What qualities are most important to possess as an entrepreneur?
For me, the best feature you can find in an entrepreneur is the want – the ability to do what you’re doing not just for the money. If you’re doing it just for the money there is going to come a day where you’re going to say it’s not worth it. Some people call it passion. I want to see that you’re still going to do this after you get told you’re stupid, when you aren’t getting paid, and after you have had to make major cutbacks in your life. If you’re still interested in what you’re doing, I think you can make it. There’s a lot of people who can’t wait to turn their computer off at 5PM so they can get up and walk out of the office. The ones that are going to make it are the ones who you’re going to have to tell to shut it off since it’s 3AM.
What are you most proud of about your business?
I think I’m most proud of what we’re doing. The days of people standing and shooting at each other with guns is going by the wayside. You no longer need to drop a nuclear weapon on Washington DC, you can instead change all the road lights to green or murder someone by hijacking their car and making it go 100 mph. Cyber is a new battlefield. I’m very proud that we are at the forefront of this battlefield. These are the new ways and we’re hoping to defend against these types of attacks that are coming from malicious actors who aren’t fans of America and want to see chaos.
What advice do you have for students as they launch their business? Are there any tools you consistently use as an entrepreneur?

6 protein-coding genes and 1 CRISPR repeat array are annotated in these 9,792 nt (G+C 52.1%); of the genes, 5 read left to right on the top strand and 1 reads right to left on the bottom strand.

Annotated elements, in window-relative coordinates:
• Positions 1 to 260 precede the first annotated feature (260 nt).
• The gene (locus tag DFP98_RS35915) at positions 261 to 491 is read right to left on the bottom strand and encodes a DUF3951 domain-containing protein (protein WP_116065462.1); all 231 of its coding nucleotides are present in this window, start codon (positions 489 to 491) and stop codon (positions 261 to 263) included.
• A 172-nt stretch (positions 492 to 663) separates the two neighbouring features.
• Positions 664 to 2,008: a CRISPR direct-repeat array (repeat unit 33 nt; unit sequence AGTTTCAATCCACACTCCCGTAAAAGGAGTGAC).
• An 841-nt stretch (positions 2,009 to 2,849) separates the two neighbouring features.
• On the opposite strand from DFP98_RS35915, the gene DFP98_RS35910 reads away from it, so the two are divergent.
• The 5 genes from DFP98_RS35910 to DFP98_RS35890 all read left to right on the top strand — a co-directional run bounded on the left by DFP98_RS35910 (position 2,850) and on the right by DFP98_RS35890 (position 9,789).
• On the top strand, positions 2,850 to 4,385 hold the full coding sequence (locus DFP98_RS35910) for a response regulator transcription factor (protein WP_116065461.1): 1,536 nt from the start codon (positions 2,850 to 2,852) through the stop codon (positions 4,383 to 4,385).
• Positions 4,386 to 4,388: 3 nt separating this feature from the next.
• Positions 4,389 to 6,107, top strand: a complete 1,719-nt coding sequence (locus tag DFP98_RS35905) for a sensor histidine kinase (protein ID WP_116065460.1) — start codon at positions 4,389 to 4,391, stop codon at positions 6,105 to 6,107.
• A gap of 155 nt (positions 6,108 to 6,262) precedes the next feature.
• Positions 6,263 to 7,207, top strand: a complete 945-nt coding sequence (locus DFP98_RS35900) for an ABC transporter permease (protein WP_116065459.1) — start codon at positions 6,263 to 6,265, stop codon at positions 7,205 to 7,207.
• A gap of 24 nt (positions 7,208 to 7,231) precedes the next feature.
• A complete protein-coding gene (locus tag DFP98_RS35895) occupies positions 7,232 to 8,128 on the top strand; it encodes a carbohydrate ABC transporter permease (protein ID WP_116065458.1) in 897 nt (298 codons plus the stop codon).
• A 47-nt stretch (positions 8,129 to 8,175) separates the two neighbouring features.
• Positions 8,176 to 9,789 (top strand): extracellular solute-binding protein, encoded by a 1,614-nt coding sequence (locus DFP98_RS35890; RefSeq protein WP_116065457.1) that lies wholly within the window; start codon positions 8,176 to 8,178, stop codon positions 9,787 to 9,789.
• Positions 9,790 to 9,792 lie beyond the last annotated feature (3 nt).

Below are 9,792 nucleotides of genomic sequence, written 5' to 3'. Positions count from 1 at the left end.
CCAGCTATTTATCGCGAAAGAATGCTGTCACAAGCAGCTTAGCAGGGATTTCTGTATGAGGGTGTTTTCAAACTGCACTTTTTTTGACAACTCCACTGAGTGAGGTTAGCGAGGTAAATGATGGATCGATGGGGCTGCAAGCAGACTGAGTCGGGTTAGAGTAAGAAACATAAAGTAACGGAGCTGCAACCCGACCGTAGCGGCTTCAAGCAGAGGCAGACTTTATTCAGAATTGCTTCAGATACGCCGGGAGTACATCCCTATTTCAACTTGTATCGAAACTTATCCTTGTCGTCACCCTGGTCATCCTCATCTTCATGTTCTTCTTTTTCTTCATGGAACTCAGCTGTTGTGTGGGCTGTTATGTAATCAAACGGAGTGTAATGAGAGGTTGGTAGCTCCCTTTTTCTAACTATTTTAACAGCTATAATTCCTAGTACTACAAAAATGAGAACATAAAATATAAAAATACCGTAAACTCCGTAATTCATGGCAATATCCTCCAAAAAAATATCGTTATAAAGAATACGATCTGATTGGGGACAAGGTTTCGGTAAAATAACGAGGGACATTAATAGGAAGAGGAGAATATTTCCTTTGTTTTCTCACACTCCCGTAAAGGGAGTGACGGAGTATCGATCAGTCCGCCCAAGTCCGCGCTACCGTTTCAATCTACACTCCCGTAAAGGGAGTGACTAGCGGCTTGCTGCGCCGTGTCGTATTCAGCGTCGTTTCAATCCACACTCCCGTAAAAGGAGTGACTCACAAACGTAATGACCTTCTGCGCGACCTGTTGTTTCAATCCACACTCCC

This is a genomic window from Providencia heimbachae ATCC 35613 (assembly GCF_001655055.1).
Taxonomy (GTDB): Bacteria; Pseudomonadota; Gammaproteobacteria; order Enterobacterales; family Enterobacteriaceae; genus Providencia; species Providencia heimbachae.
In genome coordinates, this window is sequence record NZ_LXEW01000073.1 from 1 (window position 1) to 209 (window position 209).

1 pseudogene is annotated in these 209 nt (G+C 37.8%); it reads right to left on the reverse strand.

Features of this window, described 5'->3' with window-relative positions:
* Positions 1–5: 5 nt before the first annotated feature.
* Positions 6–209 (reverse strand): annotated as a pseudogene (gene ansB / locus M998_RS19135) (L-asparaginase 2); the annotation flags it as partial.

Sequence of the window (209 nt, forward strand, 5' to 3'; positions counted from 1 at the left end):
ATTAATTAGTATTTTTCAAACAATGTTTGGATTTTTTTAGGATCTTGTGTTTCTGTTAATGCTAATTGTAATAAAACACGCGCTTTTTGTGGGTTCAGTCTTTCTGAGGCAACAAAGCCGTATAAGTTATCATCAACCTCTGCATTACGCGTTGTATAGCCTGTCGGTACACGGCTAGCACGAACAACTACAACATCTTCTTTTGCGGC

I definitely recommend for students to start with their end goal of what they want to be doing and backward plan on how you get there. A lot of people think the first thing they need to do after graduating from Owen is start their own company but you don’t need to launch your company this minute. I think the two important traits you need to know are vision and focus. Vision in the sense that you know where you want to end up and focus on taking the proper steps to get there. You must always look at everything you do in how it’s getting you to your end goal. Whether it be wanting to start an e-commerce company and working at Amazon for two years to learn on their dime or wanting to start a flower shop – it’s all about learning and learning from people’s mistakes. Every mistake has been made, so listen to other people to avoid mistakes upfront.
What do you do to live a balanced life? Do you have any interesting or fun hobbies?
I don’t have a balanced life. I have my startup and two toddlers so there is not much time. Anytime I’m not working I’m doing things like trying to get to my son’s soccer games. For me it’s making sure two toddlers get raised and starting a company from the ground up. You have to take care of yourself physically and mentally but outside of those three things I don’t care. It goes back to vision and focus, relating to if it doesn’t advance the ball. I do think it’s important though if you don’t carve out time for yourself, what’s the point? I go back to the passion stuff if all you’re doing is hazing yourself and life is miserable, why would you spend time doing something that’s miserable all day long everyday. Life is too short.